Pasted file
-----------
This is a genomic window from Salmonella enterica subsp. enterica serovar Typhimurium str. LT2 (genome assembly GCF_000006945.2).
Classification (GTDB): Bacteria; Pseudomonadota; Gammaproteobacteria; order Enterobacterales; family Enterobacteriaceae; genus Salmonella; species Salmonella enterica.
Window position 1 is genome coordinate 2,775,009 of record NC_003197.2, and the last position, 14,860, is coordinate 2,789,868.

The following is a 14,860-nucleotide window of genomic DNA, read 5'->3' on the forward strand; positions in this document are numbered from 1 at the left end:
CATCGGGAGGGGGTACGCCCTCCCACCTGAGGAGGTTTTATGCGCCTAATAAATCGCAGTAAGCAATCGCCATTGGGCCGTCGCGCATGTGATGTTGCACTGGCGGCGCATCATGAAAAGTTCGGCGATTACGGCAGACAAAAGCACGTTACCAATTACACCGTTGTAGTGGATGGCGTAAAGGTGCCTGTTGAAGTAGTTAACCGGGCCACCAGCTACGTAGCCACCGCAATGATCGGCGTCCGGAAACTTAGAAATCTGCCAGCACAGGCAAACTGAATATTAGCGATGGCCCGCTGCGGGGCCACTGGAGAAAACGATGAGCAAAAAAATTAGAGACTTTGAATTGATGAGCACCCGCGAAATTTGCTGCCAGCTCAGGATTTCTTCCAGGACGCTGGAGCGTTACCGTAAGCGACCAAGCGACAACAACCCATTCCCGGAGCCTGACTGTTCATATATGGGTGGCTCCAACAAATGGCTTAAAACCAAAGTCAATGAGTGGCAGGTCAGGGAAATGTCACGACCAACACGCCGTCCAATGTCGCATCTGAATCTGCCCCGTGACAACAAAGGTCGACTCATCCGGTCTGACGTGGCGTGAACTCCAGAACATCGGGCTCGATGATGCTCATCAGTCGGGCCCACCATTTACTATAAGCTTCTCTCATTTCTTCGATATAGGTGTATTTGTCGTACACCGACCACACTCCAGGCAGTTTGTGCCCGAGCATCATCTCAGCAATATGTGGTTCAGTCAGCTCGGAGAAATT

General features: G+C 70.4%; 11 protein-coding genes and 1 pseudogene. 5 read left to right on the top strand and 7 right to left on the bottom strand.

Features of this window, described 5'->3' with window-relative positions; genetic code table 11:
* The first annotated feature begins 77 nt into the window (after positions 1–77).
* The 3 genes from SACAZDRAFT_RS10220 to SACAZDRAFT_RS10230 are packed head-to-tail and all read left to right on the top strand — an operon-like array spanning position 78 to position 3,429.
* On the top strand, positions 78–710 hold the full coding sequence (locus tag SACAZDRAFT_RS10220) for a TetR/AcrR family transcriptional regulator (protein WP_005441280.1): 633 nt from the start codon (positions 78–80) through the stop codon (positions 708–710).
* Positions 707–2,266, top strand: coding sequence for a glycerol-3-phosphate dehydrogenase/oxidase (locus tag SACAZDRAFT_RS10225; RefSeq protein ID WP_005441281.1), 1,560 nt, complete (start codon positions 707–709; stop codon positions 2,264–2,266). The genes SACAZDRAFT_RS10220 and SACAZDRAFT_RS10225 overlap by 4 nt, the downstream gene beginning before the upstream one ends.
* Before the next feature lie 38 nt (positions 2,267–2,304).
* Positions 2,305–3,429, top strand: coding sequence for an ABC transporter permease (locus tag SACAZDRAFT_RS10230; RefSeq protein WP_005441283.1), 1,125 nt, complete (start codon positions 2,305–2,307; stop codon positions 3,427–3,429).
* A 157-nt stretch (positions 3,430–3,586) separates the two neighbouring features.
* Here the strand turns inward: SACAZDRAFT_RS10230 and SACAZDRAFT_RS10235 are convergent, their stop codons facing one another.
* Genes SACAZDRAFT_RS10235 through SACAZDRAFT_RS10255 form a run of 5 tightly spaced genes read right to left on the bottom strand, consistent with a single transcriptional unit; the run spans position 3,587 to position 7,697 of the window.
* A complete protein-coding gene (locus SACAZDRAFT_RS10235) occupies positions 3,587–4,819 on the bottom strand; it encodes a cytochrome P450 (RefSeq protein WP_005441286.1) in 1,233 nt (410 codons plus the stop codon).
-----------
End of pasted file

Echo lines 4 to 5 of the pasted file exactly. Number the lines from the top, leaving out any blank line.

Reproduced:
The following is a 14,860-nucleotide window of genomic DNA, read 5'->3' on the forward strand; positions in this document are numbered from 1 at the left end:
CATCGGGAGGGGGTACGCCCTCCCACCTGAGGAGGTTTTATGCGCCTAATAAATCGCAGTAAGCAATCGCCATTGGGCCGTCGCGCATGTGATGTTGCACTGGCGGCGCATCATGAAAAGTTCGGCGATTACGGCAGACAAAAGCACGTTACCAATTACACCGTTGTAGTGGATGGCGTAAAGGTGCCTGTTGAAGTAGTTAACCGGGCCACCAGCTACGTAGCCACCGCAATGATCGGCGTCCGGAAACTTAGAAATCTGCCAGCACAGGCAAACTGAATATTAGCGATGGCCCGCTGCGGGGCCACTGGAGAAAACGATGAGCAAAAAAATTAGAGACTTTGAATTGATGAGCACCCGCGAAATTTGCTGCCAGCTCAGGATTTCTTCCAGGACGCTGGAGCGTTACCGTAAGCGACCAAGCGACAACAACCCATTCCCGGAGCCTGACTGTTCATATATGGGTGGCTCCAACAAATGGCTTAAAACCAAAGTCAATGAGTGGCAGGTCAGGGAAATGTCACGACCAACACGCCGTCCAATGTCGCATCTGAATCTGCCCCGTGACAACAAAGGTCGACTCATCCGGTCTGACGTGGCGTGAACTCCAGAACATCGGGCTCGATGATGCTCATCAGTCGGGCCCACCATTTACTATAAGCTTCTCTCATTTCTTCGATATAGGTGTATTTGTCGTACACCGACCACACTCCAGGCAGTTTGTGCCCGAGCATCATCTCAGCAATATGTGGTTCAGTCAGCTCGGAGAAATT